The No. 1 Way to Tell The Difference Between Good and Bad Feedback

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Laura Berlinsky-Schine2.3k
April 13, 2024 at 3:14PM UTC

We’ve all been the recipients of feedback in a professional context. Unfortunately, not all feedback is “good” — in that it’s not very helpful. There’s constructive criticism, which gives you a clear path to improvement. But then there’s what we might call “bad” feedback.

What separates the good from the bad, when it comes to feedback? The no. 1 reason is this: good feedback is actionable, and bad is not.

In other words, it’s not whether the feedback is positive or negative. It’s the delivery. Does the person giving the feedback make concrete suggestions about how to improve? Or are they just insulting you? Is it clear, or is it vague? It could even be coming from a good place and still, ultimately, be bad feedback. 

Either way, it’s important to understand what you’re hearing and respond appropriately.

How to respond to good feedback.

It’s probably not all that difficult to know how to respond to praise — all it usually takes is an enthusiastic “Thank you!” 

When you’ve received good constructive criticism — typically a blend of praise for what you’re doing well and actionable advice — you might feel a little conflicted. It’s natural to feel a little defensive when you hear that some of your work needs improvement, but this is a given. We’ve already received constructive criticism, and hopefully, we’ve taken it in stride.

Just as the person who delivered the feedback was specific, you should be, too. For example, you might say, “Thanks so much for the feedback. I’m so glad to hear that I’m on track with [positive thing], and I appreciate your thoughts on [negative thing].”

If you have questions, feel free to ask them — do they have any ideas about how you can improve? You could also check in on your progress, once you’ve started working to address their thoughts.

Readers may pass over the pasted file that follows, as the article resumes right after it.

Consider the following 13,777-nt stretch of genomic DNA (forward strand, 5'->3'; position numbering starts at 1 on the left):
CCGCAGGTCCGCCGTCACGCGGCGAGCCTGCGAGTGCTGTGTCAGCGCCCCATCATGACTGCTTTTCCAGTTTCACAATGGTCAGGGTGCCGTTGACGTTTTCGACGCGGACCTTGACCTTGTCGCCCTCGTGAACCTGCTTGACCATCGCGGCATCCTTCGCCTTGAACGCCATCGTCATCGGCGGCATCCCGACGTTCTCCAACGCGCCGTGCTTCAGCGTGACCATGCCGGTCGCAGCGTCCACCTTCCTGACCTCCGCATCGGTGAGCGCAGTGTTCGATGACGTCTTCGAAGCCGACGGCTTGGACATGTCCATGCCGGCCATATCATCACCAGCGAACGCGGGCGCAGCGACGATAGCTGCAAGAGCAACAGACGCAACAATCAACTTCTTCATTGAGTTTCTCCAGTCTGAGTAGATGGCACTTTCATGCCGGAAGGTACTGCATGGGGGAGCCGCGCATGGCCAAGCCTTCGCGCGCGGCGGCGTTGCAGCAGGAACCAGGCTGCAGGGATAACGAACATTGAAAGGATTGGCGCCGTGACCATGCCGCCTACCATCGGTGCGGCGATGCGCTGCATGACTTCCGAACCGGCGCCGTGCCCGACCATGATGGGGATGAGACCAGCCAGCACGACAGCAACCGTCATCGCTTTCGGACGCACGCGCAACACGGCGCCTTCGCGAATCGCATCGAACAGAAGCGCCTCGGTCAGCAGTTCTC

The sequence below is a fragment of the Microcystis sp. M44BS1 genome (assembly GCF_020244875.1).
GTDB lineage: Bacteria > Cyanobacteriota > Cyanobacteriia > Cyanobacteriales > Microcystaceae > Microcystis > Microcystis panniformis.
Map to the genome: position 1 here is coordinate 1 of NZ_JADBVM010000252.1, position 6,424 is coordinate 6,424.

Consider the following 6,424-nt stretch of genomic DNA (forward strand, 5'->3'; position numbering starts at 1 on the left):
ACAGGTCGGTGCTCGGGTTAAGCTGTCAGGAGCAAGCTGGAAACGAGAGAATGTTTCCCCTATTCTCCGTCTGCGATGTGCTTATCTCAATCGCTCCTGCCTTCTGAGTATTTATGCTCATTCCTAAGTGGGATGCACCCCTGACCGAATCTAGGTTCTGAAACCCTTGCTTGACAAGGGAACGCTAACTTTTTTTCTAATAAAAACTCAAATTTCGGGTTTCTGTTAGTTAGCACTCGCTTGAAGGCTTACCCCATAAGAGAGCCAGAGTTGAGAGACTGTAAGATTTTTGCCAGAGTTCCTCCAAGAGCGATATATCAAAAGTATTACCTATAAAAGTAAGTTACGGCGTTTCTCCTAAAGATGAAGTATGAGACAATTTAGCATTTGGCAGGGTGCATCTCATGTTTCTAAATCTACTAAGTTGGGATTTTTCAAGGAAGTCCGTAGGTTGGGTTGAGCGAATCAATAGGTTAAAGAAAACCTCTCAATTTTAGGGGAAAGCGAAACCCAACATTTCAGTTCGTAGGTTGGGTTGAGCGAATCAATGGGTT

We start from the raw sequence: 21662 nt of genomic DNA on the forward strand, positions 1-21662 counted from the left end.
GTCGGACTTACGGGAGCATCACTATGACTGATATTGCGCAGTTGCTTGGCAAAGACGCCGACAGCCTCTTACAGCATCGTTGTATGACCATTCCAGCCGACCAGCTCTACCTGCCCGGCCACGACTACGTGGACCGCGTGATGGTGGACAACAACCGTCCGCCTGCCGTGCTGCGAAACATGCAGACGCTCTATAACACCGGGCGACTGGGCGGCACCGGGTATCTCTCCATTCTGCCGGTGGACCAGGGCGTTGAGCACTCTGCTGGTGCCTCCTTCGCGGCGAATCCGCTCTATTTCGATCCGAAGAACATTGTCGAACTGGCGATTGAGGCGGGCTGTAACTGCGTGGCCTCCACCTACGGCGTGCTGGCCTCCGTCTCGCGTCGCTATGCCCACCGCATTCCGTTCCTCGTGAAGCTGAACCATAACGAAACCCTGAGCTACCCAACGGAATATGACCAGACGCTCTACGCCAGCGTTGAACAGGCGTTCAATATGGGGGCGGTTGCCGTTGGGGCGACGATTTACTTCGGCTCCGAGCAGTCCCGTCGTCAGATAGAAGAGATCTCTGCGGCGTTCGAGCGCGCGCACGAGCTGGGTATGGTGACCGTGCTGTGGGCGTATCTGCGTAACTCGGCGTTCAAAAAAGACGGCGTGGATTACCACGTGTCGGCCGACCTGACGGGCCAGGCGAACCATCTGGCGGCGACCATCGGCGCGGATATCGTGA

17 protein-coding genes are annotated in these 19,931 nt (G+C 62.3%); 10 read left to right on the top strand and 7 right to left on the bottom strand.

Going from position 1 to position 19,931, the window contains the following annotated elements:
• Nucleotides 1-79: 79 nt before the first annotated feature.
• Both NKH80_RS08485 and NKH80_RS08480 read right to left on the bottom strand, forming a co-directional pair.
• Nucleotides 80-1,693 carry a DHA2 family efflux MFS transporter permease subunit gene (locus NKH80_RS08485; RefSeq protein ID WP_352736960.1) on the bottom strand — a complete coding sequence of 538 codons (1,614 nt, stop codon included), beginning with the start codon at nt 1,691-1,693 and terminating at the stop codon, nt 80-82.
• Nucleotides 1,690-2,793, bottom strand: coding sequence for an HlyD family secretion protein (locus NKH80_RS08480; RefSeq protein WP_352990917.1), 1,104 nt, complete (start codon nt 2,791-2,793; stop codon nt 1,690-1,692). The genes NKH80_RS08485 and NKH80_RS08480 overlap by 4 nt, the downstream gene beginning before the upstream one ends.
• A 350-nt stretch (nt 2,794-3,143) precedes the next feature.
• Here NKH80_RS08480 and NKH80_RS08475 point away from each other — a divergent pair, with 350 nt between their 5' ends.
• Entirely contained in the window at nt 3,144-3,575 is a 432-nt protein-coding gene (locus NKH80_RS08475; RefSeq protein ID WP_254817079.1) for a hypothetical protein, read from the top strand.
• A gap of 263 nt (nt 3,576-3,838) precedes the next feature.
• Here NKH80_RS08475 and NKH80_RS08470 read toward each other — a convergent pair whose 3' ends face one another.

How to respond to bad feedback.

Bad feedback is a little more difficult to respond to. You want to remain gracious and professional, of course, but it’s hard to know what to say. 

If there is truly nothing you can find of value in the feedback, you can simply say, “Thanks for the advice. I appreciate it.”

But there could be some nuggets of truth mixed in. If that’s the case, try to make the most of it. You might, for instance, ask them to clarify a point: “I appreciate your feedback. I’m curious about [such-and-such point]. Could you give me an example of what you meant by [X]?”

Either way, this is an opportunity to reflect on yourself and your work. Even if you received “bad” feedback, you can still learn something from it. Perhaps it will give you a chance to think about ways to improve yourself professionally. In fact, see this as a place to dig deep and take an honest look at yourself.

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This article reflects the views of the author and not necessarily those of Fairygodboss.

Laura Berlinsky-Schine is a freelance writer and editor based in Brooklyn with her demigod/lab mix Hercules. She specializes in education, technology and career development. She also writes satire and humor, which has appeared in Slackjaw, Points in Case, Little Old Lady Comedy, Jane Austen’s Wastebasket, and Funny-ish. View her work and get in touch at: www.lauraberlinskyschine.com.

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